As a disclaimer, as I write this blog post to myself about some wisdom I’ve gained over the years, I have a stomach full of macaroni and cheese I asked my parents to mail. So I’ve grown up some, but not enough to abandon the disgustingly artificial delight of mac and cheese. That just seemed like a relevant fact. But I write on.
Someone recently asked me, if I could give a piece of advice to my 15 or 16 year old self, what would it be?
Now, there were not nearly enough rules assigned to this hypothetical. I am going to assume my 15 year old self finds her 20 year old self giving her advice to be perfectly normal. I wasn’t sure how much time I had either. If it’s like, a drop a line in her sub-conscious type thing, the one liner is:
Don’t believe everything people tell you, even if they seem really smart, convincing, and convicted.
Now, if I get to ya know, take her out to a nice dinner and have a good conversation, I would say something more along the lines of this:
Don’t believe that your faith makes you any more moral than someone without faith or with faith in another god. Don’t think that it makes you better and don’t think that it makes you happier. Just because it seems like all the good people you know are good god loving Christians, don’t assume there aren’t plenty of amazing non-Christians out there. Take time to really really put yourself in the shoes of other people and other perspectives. When you are searching and searching for the right answer, instead of trying to forget about it, settle, push it away, or tell yourself that having unanswered questions is part of your relationship with god, just try to think of life from the atheists perspective. Not from the biased perspective your church and friends and media are telling you about atheists, but as objectively as you can. And even if it’s uncomfortable keep trying. You are not better than anyone because of your faith. And I know you know that, but take a second look at your actions and beliefs. Just because someone says what you’re doing is selfless and good doesn’t mean it is. Be more objective, seek more answers outside of Christianity, and always wear your seat-belt.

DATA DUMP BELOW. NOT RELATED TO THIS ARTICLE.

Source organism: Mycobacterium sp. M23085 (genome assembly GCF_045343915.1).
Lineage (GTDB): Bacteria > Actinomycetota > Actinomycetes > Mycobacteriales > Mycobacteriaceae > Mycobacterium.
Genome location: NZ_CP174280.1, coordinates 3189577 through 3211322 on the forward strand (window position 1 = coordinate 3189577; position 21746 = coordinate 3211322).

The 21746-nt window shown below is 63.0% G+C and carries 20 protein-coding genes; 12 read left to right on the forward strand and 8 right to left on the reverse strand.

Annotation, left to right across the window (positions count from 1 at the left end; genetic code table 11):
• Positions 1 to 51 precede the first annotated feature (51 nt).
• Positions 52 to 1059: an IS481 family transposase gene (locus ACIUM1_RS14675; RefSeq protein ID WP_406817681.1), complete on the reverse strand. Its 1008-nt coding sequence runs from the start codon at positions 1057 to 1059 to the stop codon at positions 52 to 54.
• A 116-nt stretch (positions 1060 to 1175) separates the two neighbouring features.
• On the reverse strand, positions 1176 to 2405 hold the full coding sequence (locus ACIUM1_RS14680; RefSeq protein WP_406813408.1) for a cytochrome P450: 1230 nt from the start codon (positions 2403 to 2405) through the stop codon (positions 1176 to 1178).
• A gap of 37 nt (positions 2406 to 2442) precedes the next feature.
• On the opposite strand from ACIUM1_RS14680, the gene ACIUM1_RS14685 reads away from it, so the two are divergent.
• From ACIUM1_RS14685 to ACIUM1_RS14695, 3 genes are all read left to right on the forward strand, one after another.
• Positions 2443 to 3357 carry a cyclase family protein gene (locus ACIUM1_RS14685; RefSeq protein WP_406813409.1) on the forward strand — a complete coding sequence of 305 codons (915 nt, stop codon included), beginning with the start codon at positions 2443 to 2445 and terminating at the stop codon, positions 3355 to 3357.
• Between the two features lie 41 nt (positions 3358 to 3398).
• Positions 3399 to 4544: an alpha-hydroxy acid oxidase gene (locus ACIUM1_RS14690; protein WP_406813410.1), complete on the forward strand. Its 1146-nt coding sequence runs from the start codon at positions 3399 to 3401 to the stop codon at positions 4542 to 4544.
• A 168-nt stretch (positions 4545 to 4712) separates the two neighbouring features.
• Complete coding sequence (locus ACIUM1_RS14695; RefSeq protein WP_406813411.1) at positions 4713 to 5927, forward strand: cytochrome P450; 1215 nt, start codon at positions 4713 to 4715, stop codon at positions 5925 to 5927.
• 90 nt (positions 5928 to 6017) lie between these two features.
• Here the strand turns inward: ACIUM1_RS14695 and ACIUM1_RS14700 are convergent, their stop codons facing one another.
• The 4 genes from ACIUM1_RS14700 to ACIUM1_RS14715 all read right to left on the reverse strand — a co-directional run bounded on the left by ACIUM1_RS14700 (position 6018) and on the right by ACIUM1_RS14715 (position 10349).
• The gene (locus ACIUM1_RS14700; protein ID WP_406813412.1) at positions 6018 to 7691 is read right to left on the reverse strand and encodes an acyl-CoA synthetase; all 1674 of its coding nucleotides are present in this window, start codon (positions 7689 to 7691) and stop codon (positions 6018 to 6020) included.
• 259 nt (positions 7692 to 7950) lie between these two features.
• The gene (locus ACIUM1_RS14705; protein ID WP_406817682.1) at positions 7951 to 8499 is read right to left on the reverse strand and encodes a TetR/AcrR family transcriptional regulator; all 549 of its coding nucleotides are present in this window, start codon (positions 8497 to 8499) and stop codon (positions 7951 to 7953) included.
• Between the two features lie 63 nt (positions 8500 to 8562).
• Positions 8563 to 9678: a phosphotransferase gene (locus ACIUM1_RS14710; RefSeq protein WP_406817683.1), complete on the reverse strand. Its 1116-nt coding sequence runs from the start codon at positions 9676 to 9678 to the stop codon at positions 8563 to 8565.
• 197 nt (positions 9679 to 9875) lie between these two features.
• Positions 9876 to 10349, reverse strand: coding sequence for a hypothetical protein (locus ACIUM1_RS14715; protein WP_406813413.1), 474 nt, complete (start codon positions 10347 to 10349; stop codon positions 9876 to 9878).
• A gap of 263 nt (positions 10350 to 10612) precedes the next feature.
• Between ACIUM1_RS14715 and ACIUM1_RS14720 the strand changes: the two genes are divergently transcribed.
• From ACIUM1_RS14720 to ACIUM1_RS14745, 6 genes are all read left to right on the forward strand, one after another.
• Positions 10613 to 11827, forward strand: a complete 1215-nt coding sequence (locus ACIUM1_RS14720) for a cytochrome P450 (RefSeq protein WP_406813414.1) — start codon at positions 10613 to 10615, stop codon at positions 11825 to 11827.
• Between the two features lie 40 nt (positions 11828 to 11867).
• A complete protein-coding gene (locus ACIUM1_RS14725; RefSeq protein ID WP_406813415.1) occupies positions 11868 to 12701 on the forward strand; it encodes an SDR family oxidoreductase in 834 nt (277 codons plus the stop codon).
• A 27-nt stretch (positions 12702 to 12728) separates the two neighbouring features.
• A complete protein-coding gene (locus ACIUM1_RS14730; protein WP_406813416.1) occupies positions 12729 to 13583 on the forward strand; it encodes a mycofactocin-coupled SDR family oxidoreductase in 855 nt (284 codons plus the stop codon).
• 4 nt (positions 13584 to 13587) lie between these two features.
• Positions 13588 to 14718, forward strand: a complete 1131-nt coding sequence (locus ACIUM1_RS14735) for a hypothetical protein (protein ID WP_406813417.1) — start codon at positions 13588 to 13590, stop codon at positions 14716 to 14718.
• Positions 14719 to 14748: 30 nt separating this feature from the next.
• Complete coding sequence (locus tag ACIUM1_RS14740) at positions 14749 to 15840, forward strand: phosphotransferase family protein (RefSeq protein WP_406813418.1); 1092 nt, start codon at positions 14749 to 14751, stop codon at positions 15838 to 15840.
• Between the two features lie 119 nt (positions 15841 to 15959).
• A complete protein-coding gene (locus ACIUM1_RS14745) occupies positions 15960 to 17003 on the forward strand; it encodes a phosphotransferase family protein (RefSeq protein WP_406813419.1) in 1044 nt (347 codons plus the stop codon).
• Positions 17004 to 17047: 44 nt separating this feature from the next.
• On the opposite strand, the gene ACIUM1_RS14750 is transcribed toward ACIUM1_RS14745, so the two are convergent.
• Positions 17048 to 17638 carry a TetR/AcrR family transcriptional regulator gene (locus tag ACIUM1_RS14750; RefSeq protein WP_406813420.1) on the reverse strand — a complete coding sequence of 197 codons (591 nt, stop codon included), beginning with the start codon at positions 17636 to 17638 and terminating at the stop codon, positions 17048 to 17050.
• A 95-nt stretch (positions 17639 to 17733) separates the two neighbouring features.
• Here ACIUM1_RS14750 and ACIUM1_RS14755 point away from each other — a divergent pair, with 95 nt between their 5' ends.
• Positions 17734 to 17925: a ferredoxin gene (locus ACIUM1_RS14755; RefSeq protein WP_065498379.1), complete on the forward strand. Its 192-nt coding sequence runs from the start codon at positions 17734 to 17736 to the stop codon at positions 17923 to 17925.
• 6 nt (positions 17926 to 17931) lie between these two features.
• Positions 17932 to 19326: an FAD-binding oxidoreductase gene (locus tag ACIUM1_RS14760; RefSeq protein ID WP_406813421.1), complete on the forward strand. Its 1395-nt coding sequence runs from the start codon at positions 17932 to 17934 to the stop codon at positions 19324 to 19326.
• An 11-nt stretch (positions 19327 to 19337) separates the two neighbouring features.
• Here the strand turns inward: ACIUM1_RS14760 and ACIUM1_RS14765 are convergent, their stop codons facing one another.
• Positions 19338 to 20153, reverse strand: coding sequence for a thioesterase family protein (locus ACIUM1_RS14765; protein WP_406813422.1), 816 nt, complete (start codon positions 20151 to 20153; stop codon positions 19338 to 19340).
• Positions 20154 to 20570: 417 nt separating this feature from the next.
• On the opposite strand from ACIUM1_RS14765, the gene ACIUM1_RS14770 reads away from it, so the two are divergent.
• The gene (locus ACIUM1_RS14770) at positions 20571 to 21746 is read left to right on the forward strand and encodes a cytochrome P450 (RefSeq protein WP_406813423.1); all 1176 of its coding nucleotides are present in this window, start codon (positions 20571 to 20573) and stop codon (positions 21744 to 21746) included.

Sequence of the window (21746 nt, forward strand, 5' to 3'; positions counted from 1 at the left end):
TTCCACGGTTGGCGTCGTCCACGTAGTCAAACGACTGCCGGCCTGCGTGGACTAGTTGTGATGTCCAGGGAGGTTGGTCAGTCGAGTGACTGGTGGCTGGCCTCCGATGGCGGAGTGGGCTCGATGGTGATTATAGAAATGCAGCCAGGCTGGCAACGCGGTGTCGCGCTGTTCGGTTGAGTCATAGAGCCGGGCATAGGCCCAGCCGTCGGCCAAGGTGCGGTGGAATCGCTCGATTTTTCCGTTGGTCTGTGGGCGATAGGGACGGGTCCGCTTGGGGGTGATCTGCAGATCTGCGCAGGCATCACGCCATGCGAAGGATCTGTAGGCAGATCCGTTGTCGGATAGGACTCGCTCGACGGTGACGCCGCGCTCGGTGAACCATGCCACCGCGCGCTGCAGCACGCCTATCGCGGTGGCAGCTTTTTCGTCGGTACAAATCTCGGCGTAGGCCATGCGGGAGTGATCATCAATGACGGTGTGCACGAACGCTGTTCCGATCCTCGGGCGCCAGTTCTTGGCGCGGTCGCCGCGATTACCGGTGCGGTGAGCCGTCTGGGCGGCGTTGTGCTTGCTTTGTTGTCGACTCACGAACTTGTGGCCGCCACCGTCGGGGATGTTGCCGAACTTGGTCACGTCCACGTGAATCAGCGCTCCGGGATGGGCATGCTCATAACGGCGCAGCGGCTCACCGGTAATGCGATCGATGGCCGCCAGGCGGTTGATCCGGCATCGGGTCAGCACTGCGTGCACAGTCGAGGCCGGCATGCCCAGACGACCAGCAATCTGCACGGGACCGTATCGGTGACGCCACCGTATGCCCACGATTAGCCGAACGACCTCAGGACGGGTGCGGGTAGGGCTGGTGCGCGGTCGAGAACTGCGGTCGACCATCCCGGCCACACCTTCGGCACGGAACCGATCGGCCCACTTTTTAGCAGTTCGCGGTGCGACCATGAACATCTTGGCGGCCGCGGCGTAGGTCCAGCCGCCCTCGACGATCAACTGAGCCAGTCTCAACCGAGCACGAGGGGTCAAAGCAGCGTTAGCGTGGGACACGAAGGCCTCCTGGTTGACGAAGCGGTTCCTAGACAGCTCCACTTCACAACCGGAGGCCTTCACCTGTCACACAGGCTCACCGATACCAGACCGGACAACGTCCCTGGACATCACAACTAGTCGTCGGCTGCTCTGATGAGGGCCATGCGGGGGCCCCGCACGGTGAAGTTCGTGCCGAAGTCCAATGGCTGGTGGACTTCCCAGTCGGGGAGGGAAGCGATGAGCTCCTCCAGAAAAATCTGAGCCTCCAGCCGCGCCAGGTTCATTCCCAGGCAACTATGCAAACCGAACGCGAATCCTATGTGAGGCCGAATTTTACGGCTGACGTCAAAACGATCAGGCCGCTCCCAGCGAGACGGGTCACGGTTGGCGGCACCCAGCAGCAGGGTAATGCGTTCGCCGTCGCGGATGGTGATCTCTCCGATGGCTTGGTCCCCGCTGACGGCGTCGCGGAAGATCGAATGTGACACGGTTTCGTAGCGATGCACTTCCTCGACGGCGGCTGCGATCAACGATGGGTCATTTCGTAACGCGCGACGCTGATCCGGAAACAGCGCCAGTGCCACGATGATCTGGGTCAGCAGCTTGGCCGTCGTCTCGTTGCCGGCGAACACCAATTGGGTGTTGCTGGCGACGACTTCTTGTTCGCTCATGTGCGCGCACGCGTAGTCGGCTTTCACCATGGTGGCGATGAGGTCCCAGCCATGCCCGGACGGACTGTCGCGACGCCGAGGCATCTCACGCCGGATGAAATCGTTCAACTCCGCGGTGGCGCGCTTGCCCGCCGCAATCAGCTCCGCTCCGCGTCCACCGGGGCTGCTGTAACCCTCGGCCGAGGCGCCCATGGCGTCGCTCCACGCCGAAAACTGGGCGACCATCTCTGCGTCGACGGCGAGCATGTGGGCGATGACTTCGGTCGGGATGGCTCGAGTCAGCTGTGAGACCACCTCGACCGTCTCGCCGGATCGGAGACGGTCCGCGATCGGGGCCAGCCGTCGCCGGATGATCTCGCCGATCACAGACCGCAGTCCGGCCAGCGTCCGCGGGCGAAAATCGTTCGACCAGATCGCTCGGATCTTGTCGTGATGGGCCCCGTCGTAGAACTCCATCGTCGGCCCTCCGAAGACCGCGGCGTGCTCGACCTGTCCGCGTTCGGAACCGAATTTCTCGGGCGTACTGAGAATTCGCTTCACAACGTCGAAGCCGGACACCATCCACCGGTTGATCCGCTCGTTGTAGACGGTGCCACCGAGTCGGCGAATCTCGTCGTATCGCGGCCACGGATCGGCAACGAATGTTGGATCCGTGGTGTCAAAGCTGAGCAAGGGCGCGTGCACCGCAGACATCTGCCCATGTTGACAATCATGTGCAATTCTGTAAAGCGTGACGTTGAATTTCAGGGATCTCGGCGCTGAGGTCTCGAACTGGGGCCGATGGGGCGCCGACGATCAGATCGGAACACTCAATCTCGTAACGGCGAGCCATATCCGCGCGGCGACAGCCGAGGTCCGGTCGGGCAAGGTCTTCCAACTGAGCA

What would you say to a younger you?
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